C-135 Tampa Bypass Canal
Driving around Temple Terrace every once awhile I pass this huge river and never see any boats on it. This turned out to be the C-135 Tampa Bypass Canal.
It starts, as the image shows, right where I drive by on the way to a park and it always looked a bit strange. Imagine driving over a large bridge and one side of the bridge has zero water and the other is a calm large river. I drove by it this weekend and stopped to get a photo of where the actual canal starts.
So then I got curious - why does this canal exist?
Turns out that isn't difficult to find at all with an official Southwest Florida Water Management District website explaining it briefly.
The Tampa Bypass Canal (TBC) is a 14-mile waterway that connects the Lower Hillsborough Wilderness Preserve with McKay Bay. The canal provides flood protection for the cities of Temple Terrace and Tampa by diverting floodwaters from the Hillsborough River. The canal is also a water supply source for the city of Tampa.
While that helps explain it - an annotated photo really helps break down how this works.
While flood areas collect water and normally kickoff the Hillsborough River in times of heavy flooding or hurricanes - a dam code-named S-155 can be closed. That'll block further water from entering the Hillsborough River.
This will further flood the detention area, but then overflow into the canal instead of the regular river. This C-135 Canal then is a straight shot all the way into the bay avoiding the populated urban towns.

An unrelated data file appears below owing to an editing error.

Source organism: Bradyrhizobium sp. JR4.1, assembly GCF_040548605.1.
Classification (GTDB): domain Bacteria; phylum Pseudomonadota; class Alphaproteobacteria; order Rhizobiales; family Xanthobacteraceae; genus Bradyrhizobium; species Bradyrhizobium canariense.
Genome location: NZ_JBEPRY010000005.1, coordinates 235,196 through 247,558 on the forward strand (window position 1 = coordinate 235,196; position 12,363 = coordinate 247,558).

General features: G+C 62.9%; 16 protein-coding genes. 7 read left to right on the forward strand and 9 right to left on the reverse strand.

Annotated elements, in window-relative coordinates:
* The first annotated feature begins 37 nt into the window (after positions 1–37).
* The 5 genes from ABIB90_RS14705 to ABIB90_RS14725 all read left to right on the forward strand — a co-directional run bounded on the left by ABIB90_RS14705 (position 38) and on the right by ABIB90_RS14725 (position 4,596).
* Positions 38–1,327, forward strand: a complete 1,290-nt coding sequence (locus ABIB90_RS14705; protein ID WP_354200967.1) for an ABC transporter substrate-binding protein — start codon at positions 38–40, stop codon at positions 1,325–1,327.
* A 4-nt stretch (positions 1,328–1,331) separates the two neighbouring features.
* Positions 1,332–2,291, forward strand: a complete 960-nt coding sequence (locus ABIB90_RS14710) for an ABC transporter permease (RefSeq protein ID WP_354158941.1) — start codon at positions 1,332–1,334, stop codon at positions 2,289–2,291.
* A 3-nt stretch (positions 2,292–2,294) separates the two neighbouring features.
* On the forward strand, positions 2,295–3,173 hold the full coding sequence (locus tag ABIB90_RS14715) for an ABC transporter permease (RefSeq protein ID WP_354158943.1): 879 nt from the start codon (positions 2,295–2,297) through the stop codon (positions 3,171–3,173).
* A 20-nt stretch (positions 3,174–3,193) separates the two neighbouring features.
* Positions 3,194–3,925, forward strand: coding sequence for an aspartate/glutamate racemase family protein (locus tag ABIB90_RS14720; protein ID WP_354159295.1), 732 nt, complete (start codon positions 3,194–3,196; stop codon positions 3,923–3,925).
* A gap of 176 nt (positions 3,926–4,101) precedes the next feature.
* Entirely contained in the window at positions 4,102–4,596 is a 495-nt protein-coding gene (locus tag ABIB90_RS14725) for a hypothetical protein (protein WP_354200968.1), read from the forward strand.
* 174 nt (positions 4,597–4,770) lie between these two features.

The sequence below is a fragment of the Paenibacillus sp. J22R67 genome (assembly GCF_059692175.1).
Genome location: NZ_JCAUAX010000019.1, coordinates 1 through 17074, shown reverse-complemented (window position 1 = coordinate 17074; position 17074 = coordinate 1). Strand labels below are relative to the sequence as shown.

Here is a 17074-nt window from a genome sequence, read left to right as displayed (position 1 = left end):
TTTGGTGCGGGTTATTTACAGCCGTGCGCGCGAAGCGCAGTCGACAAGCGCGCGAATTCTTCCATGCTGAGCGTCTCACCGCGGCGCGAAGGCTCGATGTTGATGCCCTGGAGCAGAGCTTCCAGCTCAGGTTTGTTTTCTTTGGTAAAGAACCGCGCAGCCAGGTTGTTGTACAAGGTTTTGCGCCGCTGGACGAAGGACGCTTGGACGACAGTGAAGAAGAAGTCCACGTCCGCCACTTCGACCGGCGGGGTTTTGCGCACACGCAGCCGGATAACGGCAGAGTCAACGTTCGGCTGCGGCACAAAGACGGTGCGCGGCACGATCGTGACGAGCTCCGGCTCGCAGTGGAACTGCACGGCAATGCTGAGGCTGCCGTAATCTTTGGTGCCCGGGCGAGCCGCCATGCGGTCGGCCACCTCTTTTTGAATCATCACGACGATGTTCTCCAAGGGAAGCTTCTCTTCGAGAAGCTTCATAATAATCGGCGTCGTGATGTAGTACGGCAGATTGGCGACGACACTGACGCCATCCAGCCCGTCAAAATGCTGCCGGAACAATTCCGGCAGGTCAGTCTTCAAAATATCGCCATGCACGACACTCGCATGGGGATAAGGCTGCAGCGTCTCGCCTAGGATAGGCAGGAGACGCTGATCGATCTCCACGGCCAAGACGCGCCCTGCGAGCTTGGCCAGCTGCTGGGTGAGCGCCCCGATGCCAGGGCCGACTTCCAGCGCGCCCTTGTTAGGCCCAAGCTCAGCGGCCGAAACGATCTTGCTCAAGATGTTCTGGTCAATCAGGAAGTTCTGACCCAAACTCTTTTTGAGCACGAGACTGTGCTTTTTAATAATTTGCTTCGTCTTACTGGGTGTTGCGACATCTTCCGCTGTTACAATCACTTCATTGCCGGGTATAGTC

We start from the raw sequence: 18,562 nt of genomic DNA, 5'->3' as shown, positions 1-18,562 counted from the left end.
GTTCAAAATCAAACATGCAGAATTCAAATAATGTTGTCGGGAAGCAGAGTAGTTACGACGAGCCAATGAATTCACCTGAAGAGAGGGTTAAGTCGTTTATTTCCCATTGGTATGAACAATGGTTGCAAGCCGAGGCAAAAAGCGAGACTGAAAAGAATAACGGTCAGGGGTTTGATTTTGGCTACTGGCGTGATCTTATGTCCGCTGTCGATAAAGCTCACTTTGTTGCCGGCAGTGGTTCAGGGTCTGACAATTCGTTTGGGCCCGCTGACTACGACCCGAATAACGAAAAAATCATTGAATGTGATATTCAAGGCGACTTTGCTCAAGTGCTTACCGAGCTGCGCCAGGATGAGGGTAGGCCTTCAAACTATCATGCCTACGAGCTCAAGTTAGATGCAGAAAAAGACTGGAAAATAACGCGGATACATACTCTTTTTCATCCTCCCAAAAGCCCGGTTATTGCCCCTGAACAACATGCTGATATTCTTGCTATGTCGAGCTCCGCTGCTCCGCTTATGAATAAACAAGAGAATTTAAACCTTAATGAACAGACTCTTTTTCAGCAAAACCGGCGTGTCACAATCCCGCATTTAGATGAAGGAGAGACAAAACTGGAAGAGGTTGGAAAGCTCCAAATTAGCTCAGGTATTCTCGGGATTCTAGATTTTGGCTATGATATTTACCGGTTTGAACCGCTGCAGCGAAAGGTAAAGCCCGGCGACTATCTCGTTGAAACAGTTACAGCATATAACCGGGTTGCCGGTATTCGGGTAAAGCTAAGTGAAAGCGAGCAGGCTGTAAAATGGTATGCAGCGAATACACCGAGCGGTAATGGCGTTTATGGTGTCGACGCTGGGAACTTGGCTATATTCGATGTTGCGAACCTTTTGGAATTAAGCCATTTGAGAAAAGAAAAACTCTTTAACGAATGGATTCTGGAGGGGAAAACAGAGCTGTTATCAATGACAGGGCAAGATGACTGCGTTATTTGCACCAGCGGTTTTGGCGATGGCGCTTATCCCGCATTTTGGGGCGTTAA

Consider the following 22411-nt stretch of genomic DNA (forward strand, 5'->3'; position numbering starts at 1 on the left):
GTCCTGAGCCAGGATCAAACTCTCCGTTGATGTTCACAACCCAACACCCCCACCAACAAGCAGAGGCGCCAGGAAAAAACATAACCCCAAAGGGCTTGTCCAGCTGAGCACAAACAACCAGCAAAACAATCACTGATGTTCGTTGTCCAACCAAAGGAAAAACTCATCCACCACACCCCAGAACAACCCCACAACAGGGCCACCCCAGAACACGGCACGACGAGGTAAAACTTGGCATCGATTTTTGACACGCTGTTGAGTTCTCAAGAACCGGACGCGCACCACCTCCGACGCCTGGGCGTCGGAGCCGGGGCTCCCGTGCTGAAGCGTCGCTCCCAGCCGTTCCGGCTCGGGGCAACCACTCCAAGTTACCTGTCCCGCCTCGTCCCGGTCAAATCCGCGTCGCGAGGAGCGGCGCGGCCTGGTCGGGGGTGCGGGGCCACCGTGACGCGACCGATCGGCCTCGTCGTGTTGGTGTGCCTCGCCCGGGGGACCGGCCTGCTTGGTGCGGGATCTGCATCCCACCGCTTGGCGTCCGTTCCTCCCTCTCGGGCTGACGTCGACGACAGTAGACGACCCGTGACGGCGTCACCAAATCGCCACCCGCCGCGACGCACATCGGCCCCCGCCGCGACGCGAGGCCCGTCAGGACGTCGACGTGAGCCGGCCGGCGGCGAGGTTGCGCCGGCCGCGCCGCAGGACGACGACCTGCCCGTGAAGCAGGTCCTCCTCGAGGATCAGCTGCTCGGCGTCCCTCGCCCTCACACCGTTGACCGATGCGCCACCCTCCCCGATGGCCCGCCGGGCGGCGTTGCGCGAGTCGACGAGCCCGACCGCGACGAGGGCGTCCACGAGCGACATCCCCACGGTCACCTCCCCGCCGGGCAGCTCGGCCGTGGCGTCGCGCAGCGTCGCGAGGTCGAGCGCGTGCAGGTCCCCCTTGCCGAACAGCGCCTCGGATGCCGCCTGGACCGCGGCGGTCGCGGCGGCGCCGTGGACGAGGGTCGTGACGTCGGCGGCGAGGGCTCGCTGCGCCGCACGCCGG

However, if the water level or capacity is already in the Hillsborough River another a different canal was built called "Harney Canal".
This can be used to divert the flood water away from the lower Hillsborough River which protects it from the urban downtown area. Just a little Y-split in the water to guide the rushing water into a less congested body of water.
So of course I wondered why this was built and if it was an after-thought or preparation for an event to come.
It was Hurricane Donna of 1960 that struck Florida causing massive floods around Tampa. The area knew it needed to do something to prevent another catastrophic flood from destroying the cities. The next year legislation created the Water Management District. A quick recap of the next 50~ years is below.
- 1964 - Headquarters opens up in Brooksville, FL
- 1964 - Starts purchasing land for canal
- 1966 - Canal construction begins
- 1975 - Canal water can be used for consumption
- 1979 - Flood mapping is complete
- 2005 - C.W. "Bill" Young Regional Reservoir built
- 2008 - Desalination Plant built
An interesting history of how we adapted from abusing too much water from the aquifer to leveraging reservoirs to finally just desalinating ocean water. This all while trying to protect against a river flood from destroying homes and businesses.
So now every time I drive by this canal I'll know its true purpose - to save Tampa's ass when the heavy rain or hurricane comes.
Too bad this is all gated - I would have like to walk up to the structures closer to the water for a closer investigation. I learned pretty quickly you don't want to go exploring around our water supplies.